Last Updated on August 12, 2023 by Oluwajuwon Alvina
If you are curious about learning more about university of maryland bioengineering for the first time, you may find it overwhelming to those who’ve never researched the subject previously, but you’ll become fascinated at first sight with the details you learn.
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Bioengineering is a field rooted in physics, chemistry, mathematics, and the life sciences. These areas are applied in quantitative and integrative ways to approach problems in the biological systems, medical research, and clinical practice. The objective is to advance fundamental concepts, create knowledge from the molecular to organ to system levels, and develop innovative processes for the prevention, diagnosis, and treatment of disease. In short, bioengineering seeks to improve the health and life of humankind on many levels.
Bioengineers specialize in those products and processes made from, used with, or applied to biological organisms. In addition to engineering science and design, bioengineers study cell biology, physiology, bioinformatics, bioimaging, and biomechanics. The synthesis of engineering and biology gives bioengineers unique capabilities in our modern world.
For more information about the Bioengineering major, please visit www.bioe.umd.edu/undergraduate.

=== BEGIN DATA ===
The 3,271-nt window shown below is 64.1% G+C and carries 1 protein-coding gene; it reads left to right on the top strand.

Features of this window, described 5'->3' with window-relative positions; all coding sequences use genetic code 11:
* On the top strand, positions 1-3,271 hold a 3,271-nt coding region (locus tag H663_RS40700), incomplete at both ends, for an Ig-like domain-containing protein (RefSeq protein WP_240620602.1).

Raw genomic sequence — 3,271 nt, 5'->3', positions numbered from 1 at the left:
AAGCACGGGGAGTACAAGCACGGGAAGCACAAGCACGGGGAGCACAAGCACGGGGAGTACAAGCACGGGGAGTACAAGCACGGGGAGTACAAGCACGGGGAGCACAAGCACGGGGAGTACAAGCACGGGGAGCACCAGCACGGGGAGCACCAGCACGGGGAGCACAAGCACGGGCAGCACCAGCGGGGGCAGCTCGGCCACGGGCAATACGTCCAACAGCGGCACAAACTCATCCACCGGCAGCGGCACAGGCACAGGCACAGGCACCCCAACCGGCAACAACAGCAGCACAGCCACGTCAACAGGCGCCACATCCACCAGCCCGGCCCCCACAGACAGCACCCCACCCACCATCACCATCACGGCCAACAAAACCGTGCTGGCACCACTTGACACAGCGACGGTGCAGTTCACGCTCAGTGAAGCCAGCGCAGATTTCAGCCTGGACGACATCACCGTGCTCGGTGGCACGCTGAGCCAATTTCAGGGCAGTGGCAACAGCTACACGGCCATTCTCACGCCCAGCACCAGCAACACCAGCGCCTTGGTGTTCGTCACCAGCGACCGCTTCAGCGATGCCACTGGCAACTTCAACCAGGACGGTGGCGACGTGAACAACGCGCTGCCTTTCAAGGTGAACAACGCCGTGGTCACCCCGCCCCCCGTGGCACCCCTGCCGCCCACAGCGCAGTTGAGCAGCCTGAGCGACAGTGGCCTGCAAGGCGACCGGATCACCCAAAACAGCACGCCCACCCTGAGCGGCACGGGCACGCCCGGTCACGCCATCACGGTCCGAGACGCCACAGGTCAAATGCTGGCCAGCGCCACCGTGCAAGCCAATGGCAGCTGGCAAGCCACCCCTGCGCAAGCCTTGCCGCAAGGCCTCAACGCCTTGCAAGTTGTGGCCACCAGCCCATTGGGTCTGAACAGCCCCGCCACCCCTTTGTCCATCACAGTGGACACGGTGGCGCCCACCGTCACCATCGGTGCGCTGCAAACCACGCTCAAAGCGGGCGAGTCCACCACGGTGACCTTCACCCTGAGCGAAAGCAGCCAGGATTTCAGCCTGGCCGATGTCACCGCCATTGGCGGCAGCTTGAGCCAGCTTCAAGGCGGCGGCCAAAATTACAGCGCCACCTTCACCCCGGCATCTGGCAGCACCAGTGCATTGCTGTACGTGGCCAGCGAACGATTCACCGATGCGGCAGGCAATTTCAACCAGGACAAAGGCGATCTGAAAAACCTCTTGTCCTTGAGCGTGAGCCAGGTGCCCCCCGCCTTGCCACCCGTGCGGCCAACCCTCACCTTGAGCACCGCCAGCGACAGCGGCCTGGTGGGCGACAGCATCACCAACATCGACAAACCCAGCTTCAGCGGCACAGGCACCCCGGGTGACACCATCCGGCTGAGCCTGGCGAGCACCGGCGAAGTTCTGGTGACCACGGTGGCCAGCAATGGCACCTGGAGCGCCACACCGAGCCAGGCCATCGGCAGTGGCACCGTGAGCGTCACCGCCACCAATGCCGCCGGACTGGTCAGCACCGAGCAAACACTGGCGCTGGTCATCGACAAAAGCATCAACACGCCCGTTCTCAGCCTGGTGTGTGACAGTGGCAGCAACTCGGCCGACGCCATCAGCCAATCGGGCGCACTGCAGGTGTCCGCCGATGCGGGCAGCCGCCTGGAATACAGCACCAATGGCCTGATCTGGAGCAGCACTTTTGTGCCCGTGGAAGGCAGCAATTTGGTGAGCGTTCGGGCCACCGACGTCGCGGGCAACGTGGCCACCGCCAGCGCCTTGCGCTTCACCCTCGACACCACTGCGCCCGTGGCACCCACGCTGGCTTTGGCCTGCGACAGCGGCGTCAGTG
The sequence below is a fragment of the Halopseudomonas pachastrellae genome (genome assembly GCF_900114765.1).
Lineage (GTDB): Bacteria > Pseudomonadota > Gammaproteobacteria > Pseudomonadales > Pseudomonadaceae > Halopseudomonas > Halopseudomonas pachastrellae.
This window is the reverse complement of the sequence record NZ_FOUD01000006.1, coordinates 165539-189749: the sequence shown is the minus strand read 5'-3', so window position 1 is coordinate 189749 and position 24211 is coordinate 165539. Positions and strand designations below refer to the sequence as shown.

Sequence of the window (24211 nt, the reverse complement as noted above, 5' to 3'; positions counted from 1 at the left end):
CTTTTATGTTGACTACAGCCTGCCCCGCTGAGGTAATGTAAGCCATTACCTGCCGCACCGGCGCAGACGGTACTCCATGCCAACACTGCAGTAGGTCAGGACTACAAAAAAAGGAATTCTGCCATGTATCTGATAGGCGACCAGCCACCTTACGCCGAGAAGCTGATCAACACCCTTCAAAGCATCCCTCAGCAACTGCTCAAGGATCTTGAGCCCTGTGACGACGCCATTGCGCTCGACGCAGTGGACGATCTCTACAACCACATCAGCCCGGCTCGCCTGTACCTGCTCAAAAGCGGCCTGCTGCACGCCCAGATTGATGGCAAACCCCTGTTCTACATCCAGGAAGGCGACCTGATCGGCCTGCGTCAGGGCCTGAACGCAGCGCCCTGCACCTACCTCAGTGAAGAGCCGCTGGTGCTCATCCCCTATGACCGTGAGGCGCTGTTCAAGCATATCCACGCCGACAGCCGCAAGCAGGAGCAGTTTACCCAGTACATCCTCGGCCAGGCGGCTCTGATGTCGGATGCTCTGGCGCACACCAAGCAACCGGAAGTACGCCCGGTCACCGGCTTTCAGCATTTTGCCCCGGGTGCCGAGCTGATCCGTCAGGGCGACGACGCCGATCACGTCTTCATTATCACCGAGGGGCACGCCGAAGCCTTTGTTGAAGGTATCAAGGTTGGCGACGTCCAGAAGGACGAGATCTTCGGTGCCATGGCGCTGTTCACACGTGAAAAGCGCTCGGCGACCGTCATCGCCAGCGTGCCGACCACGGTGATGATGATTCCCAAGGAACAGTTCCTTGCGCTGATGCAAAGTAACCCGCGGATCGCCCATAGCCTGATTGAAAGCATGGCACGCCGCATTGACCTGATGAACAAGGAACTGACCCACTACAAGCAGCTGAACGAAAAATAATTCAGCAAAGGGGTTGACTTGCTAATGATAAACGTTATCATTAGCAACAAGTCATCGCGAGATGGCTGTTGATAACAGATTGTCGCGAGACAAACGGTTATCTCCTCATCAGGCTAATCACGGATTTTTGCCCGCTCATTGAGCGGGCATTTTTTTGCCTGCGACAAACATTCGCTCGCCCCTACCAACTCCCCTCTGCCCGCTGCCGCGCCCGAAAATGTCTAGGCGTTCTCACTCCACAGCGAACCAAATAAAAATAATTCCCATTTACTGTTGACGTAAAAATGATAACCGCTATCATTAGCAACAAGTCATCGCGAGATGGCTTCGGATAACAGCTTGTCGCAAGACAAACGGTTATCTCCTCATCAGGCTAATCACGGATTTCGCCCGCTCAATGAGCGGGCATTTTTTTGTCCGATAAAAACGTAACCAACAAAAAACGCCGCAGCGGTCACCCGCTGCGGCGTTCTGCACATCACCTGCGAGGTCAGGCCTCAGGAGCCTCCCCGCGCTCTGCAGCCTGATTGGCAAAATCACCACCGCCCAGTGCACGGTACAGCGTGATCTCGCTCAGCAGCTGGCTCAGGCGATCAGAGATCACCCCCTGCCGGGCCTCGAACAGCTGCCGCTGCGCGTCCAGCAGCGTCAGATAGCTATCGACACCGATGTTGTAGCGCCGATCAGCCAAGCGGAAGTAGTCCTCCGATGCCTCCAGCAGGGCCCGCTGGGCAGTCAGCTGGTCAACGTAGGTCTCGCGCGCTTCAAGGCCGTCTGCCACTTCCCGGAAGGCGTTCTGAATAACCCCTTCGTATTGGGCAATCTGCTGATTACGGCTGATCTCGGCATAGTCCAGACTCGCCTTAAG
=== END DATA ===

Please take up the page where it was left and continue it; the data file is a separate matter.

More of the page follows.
The Bachelor of Science degree in Bioengineering is accredited by the Engineering Accreditation Commission of ABET, www.abet.org.
The undergraduate program in the Fischell Department of Bioengineering provides students with a broad and fundamental education relating engineering with the biological sciences. The program has focuses in biomedical devices, human health, biotechnology, and ecosystems. These focuses all contain components of fundamental sciences, design, and communications skills. The students’ educational achievements all contribute to enabling a wide range of career paths after graduation.
Our graduates are grounded in fundamentals that will serve them throughout their professional careers. They will have an understanding of human behavior, societal needs and forces, and the dynamics of human efforts and their effects on human health and that of our environment. With these underpinnings and abilities, we have defined several Program Educational Objectives we expect our graduates to attain in 3-5 years after graduation:
- Produce graduates with the educational depth, technical skills, and practical experiences to be competitive for placement in bioengineering careers or post-graduate educational pursuits;
- Produce graduates with an awareness of their field and an understanding of how they can address the biomedical and biotechnological challenges facing society in both the near and long term;
- Produce graduates with a foundation in professional ethics who will actively seek to positively impact their profession, community, and society.
PROGRAM LEARNING OUTCOMES
Maryland bioengineers gain a broad-based education in which engineering approaches are used to understand and improve living systems and their environments. We educate students to excel in the field of bioengineering and carry out research, development, and commercialization of bioscience systems and tools that will improve the lives of people throughout the world. The specific student outcomes detailed by the Bioengineering Program are detailed below.
- An ability to identify, formulate, and solve complex engineering problems by applying principles of engineering, science, and mathematics.